Pretty colorful houses occupy Burano Island in the Venetian Lagoon. Besides these houses, the island is also known for its lacework. Then, there’s the Da Romano restaurant recommended by TV personality, chef Anthony Bourdain. In my trip to Venice last year, visiting Burano was one of the top highlights. How could one not feel cheered up looking at those bright colors?
I’m excited that the above photo of mine has been featured in Noise Singapore 2012 showcase and publication. Noise is an annual festival showcasing art and music by the youth. If you’re in Singapore, be sure to check out the showcase in ION Orchard Basement 4 (now until 4 March). Many inspiring works await you!
Today, when my friend exclaimed “Happy Valentine’s Day!”, I had no idea how to react. You see, I had no date. And I never had one. So, every year, Valentine’s Day comes across as a typical, non-significant day.
Except that I notice more girls dressing up than usual, and more girls carrying flower bouquets in their hands.
Do I feel jealous? If I say absolutely no, I’ll be lying. But, am I in a hurry to find a companionship? No. I’m still 22! So, no hurry means no worries (ok, just a little bit perhaps).
The shot above was taken in Berlin in July 2011. I didn’t go hunting for PDA behaviors in Singapore today. But, wherever one may be, it’s easy to notice couples who are very much in love through their body language. Kisses are not necessary. They’re just an icing on the cake.
Only if you hate a cup of tea and insists on coffee. I should have merrily licked off the rim of the cup. Foam Photography Museum, Amsterdam. May 2011.
I keep going back home late from work. By that time, most of the dogs would have finished their afternoon walks.
So, yes I’m cheating for this challenge. This shot was taken on July this year in Florence.
Jim Morrison of the band, The Doors, is arguably the most famous resident of Pere Lachaise cemetery within the contemporary time. The talented man died at 27, at the peak of his career. “Live fast and die young” – MGMT’s lyrics was what I think of when I recall Jim Morrison’s early death. To die young at the peak of your career, then the world will forever miss you. To die old at the slump of your career, then the world will forget you (then maybe miss you). At least you get to taste your success for the first case. For the second case, you don’t. See the cases of : Frederic Chopin, F. Scott Fitzgerald, Georges Bizet etc.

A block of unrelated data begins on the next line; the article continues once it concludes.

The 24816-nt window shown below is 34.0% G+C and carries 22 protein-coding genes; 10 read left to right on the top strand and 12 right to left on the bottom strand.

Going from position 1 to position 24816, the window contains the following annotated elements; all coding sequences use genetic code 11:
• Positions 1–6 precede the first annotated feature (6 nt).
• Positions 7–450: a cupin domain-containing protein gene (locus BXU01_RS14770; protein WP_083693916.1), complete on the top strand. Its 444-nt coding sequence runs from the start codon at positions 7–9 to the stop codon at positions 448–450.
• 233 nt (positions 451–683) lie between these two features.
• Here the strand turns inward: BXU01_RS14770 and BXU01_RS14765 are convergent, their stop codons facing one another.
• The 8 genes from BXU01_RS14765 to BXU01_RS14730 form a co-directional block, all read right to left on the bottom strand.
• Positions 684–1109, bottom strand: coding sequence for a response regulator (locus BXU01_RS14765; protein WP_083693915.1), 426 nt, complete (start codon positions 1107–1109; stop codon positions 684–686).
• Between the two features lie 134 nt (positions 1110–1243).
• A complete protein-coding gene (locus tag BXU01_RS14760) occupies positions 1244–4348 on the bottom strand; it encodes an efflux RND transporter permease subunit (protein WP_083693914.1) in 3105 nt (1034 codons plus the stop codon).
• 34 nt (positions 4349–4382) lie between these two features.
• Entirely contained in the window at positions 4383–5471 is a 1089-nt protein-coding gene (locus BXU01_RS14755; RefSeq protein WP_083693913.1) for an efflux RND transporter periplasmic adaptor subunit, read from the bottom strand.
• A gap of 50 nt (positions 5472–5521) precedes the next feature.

Pere Lachaise Cemetery. March 2011.
It was a quiet, grey day for a walk through Pere Lachaise cemetery. Peaceful, tranquil and beautiful – those are the words I would use to describe the cemetery. One may forget that he or she is in a cemetery if they only pay attention to the sculptures within the area. They are beautiful, and do not necessarily make direct references to death. At times, even the beauty of the sculptures may overtake the importance of the soul buried underneath it. By the way, who is Amirale Bruat?
Pere Lachaise Cemetery. March 2011.
Miss Mona Lisa is a celebrity of her own right. So is Miss Venus from Milo.
It disturbs me that an object can have such a large cultural significance that it becomes somewhat trivialised. So, Mona Lisa has her own special space in the Louvre. It is so special that nobody can observe the artwork up close anymore (except for the security guards, perhaps). Everybody wants to take picture with Mona Lisa. But nobody could appreciate her beauty up close. That’s sad.
For Venus, her celebrity status has attracted a lot of visitors too. It’s funny how many people photograph her, considering that she is topless, without hands to cover her own bosom. At least one could walk around Venus to observe her (pretty) closely.
Louvre Museum, March 2011.
Gigantic + Enormous = Ginormous.
I love Louvre’s gigantic paintings. They remind you that some things are larger in life than your life itself.
Louvre Museum. March 2011.
Black leather against the washed-out white pillars of Palais Louvre. I’ve promised myself that I won’t submit a picture of the pyramid entrance here! Heh.
While planning for my visit of 19th arrondissement on Google Maps, I saw one end of the Canal St. Martin closed to it.
So, I went crazy and thought, “I should walk along the WHOLE canal!”
How did I get rid of my cognitive dissonance? By arguing, “Oh, Paris is only 12 km wide.” Silly me. 12 km is still LONG.
So, I did walk along the canal. In the middle of the day. It’s not the best timing, especially with the sun shining into your eyes! If I ever take a promenade across the canal again, it will certainly be in a morning.
I had read that there are some shops and cafes along the canal. Cafes, yes I found them. Shops, not as much as I had expected! Maybe some of them are further inside the streets, slightly away from the canal.
I guess I had expected too much from the poor Canal St. Martin. I shall leave the Canal to itself now.